05/25/2010 05:12 am ET Updated May 25, 2011

Chicago Public Schools Dodges A Budget Bullet -- For Now

The Illinois General Assembly, acting with a speed and purpose unseen since it defenestrated Rod Blagojevich, approved reforms to the state's pension system yesterday that are projected to save the state $100 billion in the coming decades.

But the most consequential portion of the bill in the near term is a provision that would allow Chicago Public Schools to reduce its pension contribution by $400 million per year for the next three years. That's good news for a district facing an immediate deficit of $975 million.

As a result of the pension holiday, most of the doomsday steps outlined by CPS -- 37-student classes, laying off 3,000 teachers, and slashing allocations to charter schools by 17 percent -- are likely off the table. CPS now faces a deficit in the neighborhood of $600 million, a number that would shrink to $300 million if the state increases its income tax by one percentage point and thereby maintains its current level of education funding.

Still, the decision to reduce the deficit through a pension holiday raises at least two questions. First, how should CPS deal with the remaining $300 million deficit that would remain even after a tax hike? And second, is deferring $1.2 billion in pension payments over the next three years a sound fiscal practice?

To clean up the rest of its 2010 problems, CPS could reduce expenditures in a number of areas.

For starters, canceling a scheduled 4 percent pay raise for teachers would save $170 million. This step would be particularly reasonable given that, as private-sector workers throughout the region see their wages stagnate, teachers will still receive their contractually-obligated step increases next year. Deferring the 4 percent pay hike would also prevent younger teachers from being laid off, which would in turn prevent class sizes from increasing.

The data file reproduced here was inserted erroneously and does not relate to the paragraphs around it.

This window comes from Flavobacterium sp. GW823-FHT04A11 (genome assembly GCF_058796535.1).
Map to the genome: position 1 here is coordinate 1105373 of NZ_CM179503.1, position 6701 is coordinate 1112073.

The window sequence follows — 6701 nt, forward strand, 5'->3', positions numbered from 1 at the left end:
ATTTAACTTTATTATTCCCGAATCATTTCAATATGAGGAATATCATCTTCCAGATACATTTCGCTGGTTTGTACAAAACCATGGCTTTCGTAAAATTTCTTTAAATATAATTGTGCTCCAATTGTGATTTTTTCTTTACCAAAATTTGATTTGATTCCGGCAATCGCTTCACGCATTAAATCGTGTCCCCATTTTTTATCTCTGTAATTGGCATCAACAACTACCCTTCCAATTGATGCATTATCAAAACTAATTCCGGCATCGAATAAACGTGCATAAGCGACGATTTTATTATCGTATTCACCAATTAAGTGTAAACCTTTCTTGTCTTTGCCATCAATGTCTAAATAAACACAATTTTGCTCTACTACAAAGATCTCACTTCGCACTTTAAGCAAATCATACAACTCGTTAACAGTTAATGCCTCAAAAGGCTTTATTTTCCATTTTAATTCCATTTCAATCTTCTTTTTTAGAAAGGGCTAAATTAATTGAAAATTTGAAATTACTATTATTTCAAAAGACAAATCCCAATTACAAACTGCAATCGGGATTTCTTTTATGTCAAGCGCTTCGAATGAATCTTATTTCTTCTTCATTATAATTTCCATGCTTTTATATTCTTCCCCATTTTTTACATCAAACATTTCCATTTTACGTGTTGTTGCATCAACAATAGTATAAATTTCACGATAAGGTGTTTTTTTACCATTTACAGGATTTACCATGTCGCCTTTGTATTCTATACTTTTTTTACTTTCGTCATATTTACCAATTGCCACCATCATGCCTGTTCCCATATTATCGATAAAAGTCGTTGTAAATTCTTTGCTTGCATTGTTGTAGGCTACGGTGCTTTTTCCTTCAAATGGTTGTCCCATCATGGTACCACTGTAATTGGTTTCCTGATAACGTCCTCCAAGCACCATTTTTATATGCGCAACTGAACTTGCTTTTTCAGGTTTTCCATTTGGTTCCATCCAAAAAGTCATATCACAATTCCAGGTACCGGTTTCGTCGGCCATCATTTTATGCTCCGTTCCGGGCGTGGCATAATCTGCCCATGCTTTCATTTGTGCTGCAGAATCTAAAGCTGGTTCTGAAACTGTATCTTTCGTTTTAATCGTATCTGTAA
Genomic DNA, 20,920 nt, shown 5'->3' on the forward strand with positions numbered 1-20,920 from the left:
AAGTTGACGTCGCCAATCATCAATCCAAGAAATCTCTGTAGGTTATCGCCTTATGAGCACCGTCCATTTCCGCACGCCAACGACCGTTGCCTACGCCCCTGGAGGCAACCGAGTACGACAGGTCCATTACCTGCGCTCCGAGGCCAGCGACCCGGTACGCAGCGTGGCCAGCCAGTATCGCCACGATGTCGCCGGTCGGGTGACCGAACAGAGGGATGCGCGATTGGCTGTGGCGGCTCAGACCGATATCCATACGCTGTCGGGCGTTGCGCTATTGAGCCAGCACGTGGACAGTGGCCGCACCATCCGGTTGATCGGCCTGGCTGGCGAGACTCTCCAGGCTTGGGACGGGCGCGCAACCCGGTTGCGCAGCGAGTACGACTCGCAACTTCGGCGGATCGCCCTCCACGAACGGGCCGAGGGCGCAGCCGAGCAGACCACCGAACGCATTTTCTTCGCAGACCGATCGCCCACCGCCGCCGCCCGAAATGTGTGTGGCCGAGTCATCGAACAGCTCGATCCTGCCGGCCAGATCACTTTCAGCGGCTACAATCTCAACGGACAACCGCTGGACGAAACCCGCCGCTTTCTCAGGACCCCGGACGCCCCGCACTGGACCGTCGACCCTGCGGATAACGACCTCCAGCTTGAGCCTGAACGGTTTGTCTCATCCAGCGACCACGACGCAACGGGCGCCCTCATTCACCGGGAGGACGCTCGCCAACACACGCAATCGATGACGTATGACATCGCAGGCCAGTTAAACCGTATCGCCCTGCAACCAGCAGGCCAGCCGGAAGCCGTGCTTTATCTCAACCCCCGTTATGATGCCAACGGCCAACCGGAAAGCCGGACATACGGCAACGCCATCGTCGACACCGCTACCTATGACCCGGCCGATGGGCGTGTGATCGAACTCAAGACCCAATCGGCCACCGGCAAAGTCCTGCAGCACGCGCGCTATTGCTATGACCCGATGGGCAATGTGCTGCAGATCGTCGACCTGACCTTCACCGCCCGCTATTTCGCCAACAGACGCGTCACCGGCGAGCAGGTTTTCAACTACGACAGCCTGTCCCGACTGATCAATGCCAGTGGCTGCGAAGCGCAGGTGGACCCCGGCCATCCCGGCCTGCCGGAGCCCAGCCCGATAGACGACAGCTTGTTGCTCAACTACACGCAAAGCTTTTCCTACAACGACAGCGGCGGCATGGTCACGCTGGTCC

The remaining $130 million can be dealt with through the a series of modest reforms. Canceling Kaplan's Instructional Delivery Systems would save $30 million. A moderate reduction in aid to charter schools -- so that they share the sacrifice with their traditional counterparts -- would save tens of millions more. And reductions in administrative staffing and a modest property tax hike can cover whatever is left.

But that still leaves the second, more troubling question: by shortchanging its pensions, is CPS simply creating a bigger mess down the road?

The General Assembly has demonstrated good judgment in creating a two-tiered pension system for public employees, including teachers, covered by state pension plans. Under the new legislation, these employees would have to work until age 67 to receive their full pensions, a significant increase from the current system that allows employees to retire at age 55, and would have their pensions capped at a maximum of just over $100,000. This is a strong first step in preventing state and local governments from again piling up massive, unfunded liabilities.

Alongside efforts to reduce future liabilities, CPS needs to become much clearer about how it plans to pay for its existing ones. Currently, the assets in its pension fund only cover about 70 percent of liabilities -- a number that's not bad by Chicago standards (the Police and Fire department funds stand at 47 and 40 percent, respectively), but still well below the 90 percent ratio recommended by fiscal experts. And with $1.2 billion in skipped payments over the next three years, that 70 percent ratio is about to deteriorate markedly.

While some money might become available to pay down pension debt if the city privatizes Midway Airport, CPS still needs to build space into its budget to make regular, sizable payments to its pension fund. This will mean finding new revenue, cutting expenses, or a combination of the two; the situation would also be helped if the state ended the system under which Chicago taxpayers contribute to both the state and city teacher pension funds even though Chicago teachers receive no benefits from the state fund.

The General Assembly's decision to allow a pension holiday appears to have allowed CPS to avert fiscal catastrophe. But even as the district moves past its 2010 crisis, residents ought not think that it has solved its pension-driven financial woes: without a serious plan to nurse its fund back to health, CPS is likely to find itself in precisely this situation a few years from now. And if that happens, the General Assembly might not be willing to let CPS yet again defer its day of reckoning.